Talking About Games: Subjecting Subjectivity
You’ve heard the refrain before. “Stay objective.” “Keep politics out of it.” “I just want to hear how the game works.”
Fine, you caught me! Nothing gets past you. Those are three refrains, not one. Except… aren’t they the same thing? All three complaints ultimately come down to a single expectation, that game reviews should conform to some sort of master code, a Strunk & White’s Elements of Style to gather all forms of criticism, bring them together, and in the darkness bind them. Objectivity all over again.
I know what you’re thinking. Haven’t we been here before? True, a few installments back I talked about objectivity and subjectivity. But that was principally about defining those two terms and examining how they sometimes bleed into each other thanks to some complicated linguistic history. Today, I want to travel in a different direction by talking about some of the advantages of subjectivity. Namely, why is it better for everyone when our game critiques are as subjective as possible?
I. Subjective Critique Makes for Better Recommendations
I’ve argued in the past that critiques shouldn’t be principally commercial. There are two reasons for this, one philosophical and the other more corporeal. In the intangible sense, critique is more a function of curating culture than curating what winds up on somebody’s shelf. Good critique not only hones what we purchase, but also clarifies everything it comes into contact with. It helps creators delineate between their triumphs and their stumbles. It shows aspirants what’s already been done and what remains to be accomplished. It calls attention to the slender margins between what works and what doesn’t. It gives us a voice where before our thoughts were halfway formed. And then there’s the other reason, which is more grounded: no game critic has any idea how much your dollar is worth to you. Unless you’ve also hired them as your personal accountant, they should probably refrain from telling you how to spend it. That decision belongs solely to you.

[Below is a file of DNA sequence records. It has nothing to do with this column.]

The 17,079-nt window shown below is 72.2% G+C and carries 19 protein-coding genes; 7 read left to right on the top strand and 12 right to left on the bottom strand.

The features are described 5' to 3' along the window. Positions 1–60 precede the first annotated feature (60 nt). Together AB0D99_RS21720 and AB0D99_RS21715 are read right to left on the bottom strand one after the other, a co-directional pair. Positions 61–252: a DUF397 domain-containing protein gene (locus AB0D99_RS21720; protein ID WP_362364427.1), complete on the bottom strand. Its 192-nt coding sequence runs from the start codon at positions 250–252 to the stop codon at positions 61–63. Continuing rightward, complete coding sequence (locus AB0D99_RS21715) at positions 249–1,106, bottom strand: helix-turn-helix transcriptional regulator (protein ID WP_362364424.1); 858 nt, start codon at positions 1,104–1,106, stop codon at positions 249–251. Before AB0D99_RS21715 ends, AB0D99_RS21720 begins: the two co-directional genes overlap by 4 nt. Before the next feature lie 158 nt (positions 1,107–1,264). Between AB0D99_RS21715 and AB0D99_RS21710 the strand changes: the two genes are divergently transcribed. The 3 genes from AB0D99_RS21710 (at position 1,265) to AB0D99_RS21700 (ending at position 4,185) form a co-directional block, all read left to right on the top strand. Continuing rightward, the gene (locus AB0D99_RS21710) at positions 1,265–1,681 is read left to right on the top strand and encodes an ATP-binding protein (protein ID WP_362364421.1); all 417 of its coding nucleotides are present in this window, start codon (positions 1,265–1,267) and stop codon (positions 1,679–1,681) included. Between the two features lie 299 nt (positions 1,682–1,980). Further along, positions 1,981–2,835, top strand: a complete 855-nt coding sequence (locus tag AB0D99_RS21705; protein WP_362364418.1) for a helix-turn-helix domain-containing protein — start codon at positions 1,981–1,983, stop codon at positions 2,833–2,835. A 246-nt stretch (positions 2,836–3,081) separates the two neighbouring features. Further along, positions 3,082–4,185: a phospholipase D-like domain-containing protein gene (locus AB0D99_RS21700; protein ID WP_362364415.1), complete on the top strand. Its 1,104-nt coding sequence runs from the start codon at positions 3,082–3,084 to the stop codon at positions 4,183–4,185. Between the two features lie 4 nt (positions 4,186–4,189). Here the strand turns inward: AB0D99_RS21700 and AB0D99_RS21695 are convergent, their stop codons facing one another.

Still, there’s no escaping the fact that many people engage with reviews as buyer’s guides. When somebody complains that one of my write-ups didn’t help them decide whether to purchase a game, I understand where they’re coming from. Life would be breezy if our chances of picking up a dud were zero. Never mind that our complainant is offloading their personal responsibility onto somebody else’s shoulders. Advice duly rendered, any prospective dud will be perceived as the critic’s fault, a tangible harm inflicted on our hapless consumer. It’s a one-way street and I don’t recommend anybody walk into traffic.
The thing is, though, the expectation of subjectivity is helpful in this regard. When a review strives to present “just the facts, ma’am,” failure is inevitable. Even if a reviewer decides to only present a game’s rules without comment — setting aside how bland and uninteresting that would be — deciding how to order those rules still represents an editorial call. As anyone who’s taken a journalism class can tell you, the percentage of people who read to the end of an article is tiny. We tend to prioritize important information by placing it near the front, whether thesis statements, ledes, or the tone and conflict of fictional works. And yes, that means even game designers are editorializing when they format how their game’s rules will be presented! The simple truth is that it’s impossible to avoid expressing any priorities whatsoever. And that’s before we dive into topics like unconscious bias or cultural expectations.